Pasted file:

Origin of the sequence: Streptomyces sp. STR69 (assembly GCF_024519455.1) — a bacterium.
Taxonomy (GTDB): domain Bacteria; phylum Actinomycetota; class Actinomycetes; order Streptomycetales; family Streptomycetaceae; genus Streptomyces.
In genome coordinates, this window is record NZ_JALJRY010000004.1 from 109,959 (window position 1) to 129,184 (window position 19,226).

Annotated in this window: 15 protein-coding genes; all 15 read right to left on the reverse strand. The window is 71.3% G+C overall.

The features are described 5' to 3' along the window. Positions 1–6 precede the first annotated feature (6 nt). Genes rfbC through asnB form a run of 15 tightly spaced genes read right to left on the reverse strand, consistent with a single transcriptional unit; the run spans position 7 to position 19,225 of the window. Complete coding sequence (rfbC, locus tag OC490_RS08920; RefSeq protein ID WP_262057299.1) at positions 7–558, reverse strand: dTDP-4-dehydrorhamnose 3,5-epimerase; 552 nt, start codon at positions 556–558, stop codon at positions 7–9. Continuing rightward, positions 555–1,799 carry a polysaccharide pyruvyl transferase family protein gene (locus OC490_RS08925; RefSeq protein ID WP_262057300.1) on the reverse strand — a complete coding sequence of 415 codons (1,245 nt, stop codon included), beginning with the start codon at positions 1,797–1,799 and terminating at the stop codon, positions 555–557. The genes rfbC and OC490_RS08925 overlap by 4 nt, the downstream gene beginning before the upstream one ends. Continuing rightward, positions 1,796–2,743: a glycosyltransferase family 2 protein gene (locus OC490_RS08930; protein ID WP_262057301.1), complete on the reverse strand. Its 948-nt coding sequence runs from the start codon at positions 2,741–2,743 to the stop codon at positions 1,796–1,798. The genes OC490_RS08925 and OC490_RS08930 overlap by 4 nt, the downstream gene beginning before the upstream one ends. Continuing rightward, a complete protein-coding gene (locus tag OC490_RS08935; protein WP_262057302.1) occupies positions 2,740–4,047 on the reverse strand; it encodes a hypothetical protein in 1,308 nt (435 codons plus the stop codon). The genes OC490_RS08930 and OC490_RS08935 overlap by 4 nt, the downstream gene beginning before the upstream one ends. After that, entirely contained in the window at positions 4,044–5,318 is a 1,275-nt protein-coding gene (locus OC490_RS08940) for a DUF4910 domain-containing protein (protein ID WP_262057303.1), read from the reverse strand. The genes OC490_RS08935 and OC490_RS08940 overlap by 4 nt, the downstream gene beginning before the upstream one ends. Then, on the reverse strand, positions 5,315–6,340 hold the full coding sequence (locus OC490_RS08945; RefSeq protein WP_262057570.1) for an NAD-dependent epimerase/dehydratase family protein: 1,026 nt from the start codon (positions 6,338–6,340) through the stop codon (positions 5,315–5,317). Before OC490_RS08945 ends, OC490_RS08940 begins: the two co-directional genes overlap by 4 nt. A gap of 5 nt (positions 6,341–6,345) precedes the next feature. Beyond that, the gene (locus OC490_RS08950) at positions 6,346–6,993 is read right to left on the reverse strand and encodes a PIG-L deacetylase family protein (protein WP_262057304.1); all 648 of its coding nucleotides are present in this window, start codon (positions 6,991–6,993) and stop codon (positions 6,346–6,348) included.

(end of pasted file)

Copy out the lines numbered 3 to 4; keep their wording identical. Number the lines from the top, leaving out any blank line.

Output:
In genome coordinates, this window is record NZ_JALJRY010000004.1 from 109,959 (window position 1) to 129,184 (window position 19,226).

Annotated in this window: 15 protein-coding genes; all 15 read right to left on the reverse strand. The window is 71.3% G+C overall.